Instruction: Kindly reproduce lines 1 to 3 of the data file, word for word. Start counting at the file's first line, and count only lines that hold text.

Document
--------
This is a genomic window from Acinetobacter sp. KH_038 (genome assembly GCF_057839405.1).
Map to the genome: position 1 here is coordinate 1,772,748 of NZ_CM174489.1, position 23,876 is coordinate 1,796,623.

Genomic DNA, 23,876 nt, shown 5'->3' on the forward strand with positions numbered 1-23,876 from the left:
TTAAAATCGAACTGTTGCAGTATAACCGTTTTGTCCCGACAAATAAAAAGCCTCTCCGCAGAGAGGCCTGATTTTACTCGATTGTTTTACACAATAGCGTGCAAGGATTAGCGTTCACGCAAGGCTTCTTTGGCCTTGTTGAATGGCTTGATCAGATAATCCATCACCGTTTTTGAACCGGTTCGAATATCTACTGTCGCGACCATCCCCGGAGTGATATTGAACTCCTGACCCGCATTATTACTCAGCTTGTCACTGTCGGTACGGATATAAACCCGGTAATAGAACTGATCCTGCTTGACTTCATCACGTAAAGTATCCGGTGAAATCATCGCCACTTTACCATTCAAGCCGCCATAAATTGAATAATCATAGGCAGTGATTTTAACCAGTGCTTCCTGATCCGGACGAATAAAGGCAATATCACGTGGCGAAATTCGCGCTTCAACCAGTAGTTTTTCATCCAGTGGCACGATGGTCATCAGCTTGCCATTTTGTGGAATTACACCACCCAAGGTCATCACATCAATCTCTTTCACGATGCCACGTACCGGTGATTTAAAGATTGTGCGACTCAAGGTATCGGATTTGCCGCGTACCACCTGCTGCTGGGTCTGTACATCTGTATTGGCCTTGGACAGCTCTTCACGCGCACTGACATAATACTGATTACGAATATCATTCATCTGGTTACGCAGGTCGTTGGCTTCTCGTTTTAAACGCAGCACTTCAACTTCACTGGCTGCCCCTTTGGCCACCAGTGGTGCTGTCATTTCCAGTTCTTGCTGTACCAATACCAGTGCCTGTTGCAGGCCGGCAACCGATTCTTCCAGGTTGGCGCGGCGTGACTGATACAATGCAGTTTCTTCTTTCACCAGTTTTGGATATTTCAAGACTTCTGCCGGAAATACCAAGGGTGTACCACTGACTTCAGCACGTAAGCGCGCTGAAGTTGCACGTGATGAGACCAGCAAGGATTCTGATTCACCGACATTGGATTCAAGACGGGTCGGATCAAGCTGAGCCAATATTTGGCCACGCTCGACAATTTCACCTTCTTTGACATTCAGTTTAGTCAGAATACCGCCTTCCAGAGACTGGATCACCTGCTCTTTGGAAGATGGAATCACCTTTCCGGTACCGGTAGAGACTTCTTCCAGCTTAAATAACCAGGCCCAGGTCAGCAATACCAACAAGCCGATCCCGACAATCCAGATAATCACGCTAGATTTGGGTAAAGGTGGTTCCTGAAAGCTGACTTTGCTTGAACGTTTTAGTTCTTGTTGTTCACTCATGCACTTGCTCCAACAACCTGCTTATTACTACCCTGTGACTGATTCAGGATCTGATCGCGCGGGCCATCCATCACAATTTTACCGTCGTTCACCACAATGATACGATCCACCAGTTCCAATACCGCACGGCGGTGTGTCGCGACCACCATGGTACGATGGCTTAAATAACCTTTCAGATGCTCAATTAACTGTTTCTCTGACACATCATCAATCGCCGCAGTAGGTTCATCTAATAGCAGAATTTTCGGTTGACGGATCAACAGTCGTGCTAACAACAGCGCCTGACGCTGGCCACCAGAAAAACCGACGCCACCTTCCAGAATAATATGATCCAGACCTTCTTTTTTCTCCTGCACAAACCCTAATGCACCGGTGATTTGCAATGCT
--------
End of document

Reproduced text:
This is a genomic window from Acinetobacter sp. KH_038 (genome assembly GCF_057839405.1).
Map to the genome: position 1 here is coordinate 1,772,748 of NZ_CM174489.1, position 23,876 is coordinate 1,796,623.

Genomic DNA, 23,876 nt, shown 5'->3' on the forward strand with positions numbered 1-23,876 from the left: